McDonald’s counts the calories in CSR dealOctober 2011
McDonald’s has agreed to introduce calorie information to all of its UK menus in collaboration with the Department of Health, the most significant of the Conservative Party’s much-heralded ‘responsibility deals’ yet.
Its 1,200 UK outlets will display menu-board calorie information on ‘meals’ – usually a combination of a burger, fries and a soft drink – in addition to the nutritional information already shown for many of its products.
McDonald’s has joined Greggs, Starbucks and Burger King in signing up to the Out of Home pledge, one of the government’s public health responsibility deals. As part of the deal, companies voluntarily work in partnership with government to agree on responsible actions in order to avoid regulation.
The government says its deals, announced by the Tories before last year’s general election (EP11, issue 11, p9), “deliver faster and better results” than legislation.
McDonald’s has also signed up to a number of other pledges, including ones on the removal of harmful trans fatty acids, promoting physical activity and occupational health standards.
UK health minister Andrew Lansley said: “One in six meals are now eaten outside the home and, for those meals, we often have no idea how many calories we are eating. That is why this is such a great achievement by the Responsibility Deal. It will help people spot those hidden calories and keep an eye on their waistlines.”
The government claims the move will have a “huge effect on the high street and will help people make healthier choices when they are eating out”. But research suggests that calorie information has little or no effect on eating habits in fast food outlets, and that customers would be much better served if the meals themselves were healthier, or if more meaningful information was provided. Supermarkets, for example, are required to show their products’ saturated fat, salt and sugar content as a percentage of the recommended daily intake.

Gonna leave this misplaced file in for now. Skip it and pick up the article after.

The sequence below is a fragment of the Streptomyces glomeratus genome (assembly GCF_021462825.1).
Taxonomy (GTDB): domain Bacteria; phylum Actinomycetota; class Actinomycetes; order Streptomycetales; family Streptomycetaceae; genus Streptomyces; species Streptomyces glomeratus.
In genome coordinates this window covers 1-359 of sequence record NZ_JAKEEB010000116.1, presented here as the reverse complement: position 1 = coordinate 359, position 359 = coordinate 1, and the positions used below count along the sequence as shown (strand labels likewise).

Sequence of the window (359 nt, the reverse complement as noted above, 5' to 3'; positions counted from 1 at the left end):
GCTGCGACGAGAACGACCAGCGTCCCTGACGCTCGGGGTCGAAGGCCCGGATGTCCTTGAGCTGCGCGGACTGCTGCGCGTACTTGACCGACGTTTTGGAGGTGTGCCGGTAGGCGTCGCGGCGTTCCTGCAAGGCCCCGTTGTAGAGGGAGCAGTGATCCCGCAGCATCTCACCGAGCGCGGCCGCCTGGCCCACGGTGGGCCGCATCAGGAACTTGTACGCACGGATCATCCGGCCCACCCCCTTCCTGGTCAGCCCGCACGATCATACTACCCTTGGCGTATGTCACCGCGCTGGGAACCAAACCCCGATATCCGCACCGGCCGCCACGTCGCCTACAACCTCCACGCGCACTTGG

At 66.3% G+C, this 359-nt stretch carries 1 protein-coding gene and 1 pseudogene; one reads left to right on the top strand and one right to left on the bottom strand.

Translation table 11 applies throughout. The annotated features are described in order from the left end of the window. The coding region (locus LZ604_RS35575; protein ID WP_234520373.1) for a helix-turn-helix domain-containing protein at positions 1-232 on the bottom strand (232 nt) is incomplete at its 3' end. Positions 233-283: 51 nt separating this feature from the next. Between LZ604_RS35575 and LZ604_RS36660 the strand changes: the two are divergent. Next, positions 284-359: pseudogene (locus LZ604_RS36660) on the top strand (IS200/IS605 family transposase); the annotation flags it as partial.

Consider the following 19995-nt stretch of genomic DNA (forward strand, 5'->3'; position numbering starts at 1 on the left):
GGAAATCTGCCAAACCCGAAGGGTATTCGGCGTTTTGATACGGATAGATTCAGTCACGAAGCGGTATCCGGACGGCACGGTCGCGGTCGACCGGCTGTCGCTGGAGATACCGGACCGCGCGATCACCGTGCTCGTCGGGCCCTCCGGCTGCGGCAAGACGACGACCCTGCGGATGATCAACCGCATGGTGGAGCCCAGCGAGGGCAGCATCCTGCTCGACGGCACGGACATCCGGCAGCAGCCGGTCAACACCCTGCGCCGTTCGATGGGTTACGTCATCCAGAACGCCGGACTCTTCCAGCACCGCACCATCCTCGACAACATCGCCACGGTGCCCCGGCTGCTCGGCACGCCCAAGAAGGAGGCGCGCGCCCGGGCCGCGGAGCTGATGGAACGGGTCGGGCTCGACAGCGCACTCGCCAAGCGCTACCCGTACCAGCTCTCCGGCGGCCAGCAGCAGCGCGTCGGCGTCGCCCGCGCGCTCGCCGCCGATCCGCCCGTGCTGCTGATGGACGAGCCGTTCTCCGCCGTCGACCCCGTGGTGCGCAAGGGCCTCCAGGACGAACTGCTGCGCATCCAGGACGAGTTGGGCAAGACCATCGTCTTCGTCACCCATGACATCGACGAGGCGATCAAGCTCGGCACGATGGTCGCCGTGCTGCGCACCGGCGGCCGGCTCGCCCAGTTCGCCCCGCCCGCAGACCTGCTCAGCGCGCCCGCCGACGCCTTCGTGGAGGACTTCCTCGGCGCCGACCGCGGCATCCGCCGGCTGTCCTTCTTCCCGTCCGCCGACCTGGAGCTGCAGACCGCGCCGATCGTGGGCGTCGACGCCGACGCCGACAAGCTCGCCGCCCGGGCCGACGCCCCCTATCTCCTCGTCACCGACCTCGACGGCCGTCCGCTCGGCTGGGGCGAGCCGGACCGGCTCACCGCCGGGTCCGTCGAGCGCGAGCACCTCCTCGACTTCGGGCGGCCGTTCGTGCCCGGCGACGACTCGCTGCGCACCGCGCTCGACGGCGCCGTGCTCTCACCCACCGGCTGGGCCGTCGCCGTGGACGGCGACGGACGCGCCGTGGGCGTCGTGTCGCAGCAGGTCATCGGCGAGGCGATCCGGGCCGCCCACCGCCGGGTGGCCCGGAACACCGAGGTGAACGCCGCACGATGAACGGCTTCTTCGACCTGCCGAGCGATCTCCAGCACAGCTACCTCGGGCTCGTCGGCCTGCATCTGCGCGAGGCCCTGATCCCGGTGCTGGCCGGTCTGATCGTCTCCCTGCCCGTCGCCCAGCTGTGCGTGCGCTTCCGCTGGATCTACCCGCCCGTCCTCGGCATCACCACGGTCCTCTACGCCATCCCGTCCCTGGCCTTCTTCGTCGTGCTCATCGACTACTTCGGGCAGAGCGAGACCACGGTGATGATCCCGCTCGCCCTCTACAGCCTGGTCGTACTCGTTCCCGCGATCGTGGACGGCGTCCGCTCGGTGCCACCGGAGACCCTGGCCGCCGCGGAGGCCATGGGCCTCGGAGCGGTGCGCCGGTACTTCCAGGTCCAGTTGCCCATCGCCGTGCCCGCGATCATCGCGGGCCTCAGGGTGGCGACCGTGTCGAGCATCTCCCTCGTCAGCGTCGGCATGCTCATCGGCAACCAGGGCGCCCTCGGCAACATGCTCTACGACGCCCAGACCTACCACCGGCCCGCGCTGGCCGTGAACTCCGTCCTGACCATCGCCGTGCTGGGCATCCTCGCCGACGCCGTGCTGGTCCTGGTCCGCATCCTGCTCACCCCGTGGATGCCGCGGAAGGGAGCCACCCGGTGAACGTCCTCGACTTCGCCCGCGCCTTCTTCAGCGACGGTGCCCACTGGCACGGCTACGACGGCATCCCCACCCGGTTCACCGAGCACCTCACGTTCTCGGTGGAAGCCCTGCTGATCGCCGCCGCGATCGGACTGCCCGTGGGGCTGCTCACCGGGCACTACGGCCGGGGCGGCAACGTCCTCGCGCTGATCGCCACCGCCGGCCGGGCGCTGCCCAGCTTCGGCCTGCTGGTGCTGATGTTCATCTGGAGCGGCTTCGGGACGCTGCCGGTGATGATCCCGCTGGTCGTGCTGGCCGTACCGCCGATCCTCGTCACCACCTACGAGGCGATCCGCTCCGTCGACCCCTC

In New York, where McDonald’s has been providing calorie information since 2008, the average lunchtime intake per person fell by just 44 calories, less than one of its barbeque sauce dips, from 829 to 785.
McDonald’s UK chief executive Jill McDonald said: “This move supports the principles we believe are important: giving our customers clear information to help them make decisions that are right for them and provide a choice on our menu.”
There are currently responsibility deals in action on obesity and recycling. While the government has been successful in recruiting high-profile names to the deals, in the majority of cases companies have not signed up to either.
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